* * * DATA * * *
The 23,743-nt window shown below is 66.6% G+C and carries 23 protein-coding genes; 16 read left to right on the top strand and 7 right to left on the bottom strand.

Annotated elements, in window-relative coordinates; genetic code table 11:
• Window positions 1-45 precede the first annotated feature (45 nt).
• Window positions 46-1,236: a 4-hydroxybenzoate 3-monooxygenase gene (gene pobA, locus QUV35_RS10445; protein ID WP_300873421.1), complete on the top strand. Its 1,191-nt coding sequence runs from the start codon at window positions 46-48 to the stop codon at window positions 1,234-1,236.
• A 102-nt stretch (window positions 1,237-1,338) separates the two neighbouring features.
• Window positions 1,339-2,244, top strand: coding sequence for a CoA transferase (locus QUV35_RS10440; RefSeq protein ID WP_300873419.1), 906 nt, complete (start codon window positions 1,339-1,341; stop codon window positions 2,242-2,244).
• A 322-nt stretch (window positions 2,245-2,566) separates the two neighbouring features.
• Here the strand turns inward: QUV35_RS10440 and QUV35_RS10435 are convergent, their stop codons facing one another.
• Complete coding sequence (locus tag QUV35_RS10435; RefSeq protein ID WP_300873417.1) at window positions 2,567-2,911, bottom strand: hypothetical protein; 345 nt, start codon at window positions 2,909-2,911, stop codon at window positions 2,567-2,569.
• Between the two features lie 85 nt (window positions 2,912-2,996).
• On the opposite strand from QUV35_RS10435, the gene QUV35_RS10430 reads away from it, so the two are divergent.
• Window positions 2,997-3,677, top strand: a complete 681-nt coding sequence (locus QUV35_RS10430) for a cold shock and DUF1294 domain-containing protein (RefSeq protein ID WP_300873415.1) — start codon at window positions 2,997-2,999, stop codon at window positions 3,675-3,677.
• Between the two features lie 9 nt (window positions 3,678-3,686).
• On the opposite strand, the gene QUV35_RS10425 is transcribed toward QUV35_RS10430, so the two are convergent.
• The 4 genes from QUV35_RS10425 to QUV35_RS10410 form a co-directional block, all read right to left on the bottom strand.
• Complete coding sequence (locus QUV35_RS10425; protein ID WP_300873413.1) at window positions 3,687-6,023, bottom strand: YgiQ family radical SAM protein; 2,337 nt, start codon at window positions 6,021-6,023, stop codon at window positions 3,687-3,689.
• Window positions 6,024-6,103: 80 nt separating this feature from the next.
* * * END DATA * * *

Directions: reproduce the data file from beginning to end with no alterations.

The 23,743-nt window shown below is 66.6% G+C and carries 23 protein-coding genes; 16 read left to right on the top strand and 7 right to left on the bottom strand.

Annotated elements, in window-relative coordinates; genetic code table 11:
• Window positions 1-45 precede the first annotated feature (45 nt).
• Window positions 46-1,236: a 4-hydroxybenzoate 3-monooxygenase gene (gene pobA, locus QUV35_RS10445; protein ID WP_300873421.1), complete on the top strand. Its 1,191-nt coding sequence runs from the start codon at window positions 46-48 to the stop codon at window positions 1,234-1,236.
• A 102-nt stretch (window positions 1,237-1,338) separates the two neighbouring features.
• Window positions 1,339-2,244, top strand: coding sequence for a CoA transferase (locus QUV35_RS10440; RefSeq protein ID WP_300873419.1), 906 nt, complete (start codon window positions 1,339-1,341; stop codon window positions 2,242-2,244).
• A 322-nt stretch (window positions 2,245-2,566) separates the two neighbouring features.
• Here the strand turns inward: QUV35_RS10440 and QUV35_RS10435 are convergent, their stop codons facing one another.
• Complete coding sequence (locus tag QUV35_RS10435; RefSeq protein ID WP_300873417.1) at window positions 2,567-2,911, bottom strand: hypothetical protein; 345 nt, start codon at window positions 2,909-2,911, stop codon at window positions 2,567-2,569.
• Between the two features lie 85 nt (window positions 2,912-2,996).
• On the opposite strand from QUV35_RS10435, the gene QUV35_RS10430 reads away from it, so the two are divergent.
• Window positions 2,997-3,677, top strand: a complete 681-nt coding sequence (locus QUV35_RS10430) for a cold shock and DUF1294 domain-containing protein (RefSeq protein ID WP_300873415.1) — start codon at window positions 2,997-2,999, stop codon at window positions 3,675-3,677.
• Between the two features lie 9 nt (window positions 3,678-3,686).
• On the opposite strand, the gene QUV35_RS10425 is transcribed toward QUV35_RS10430, so the two are convergent.
• The 4 genes from QUV35_RS10425 to QUV35_RS10410 form a co-directional block, all read right to left on the bottom strand.
• Complete coding sequence (locus QUV35_RS10425; protein ID WP_300873413.1) at window positions 3,687-6,023, bottom strand: YgiQ family radical SAM protein; 2,337 nt, start codon at window positions 6,021-6,023, stop codon at window positions 3,687-3,689.
• Window positions 6,024-6,103: 80 nt separating this feature from the next.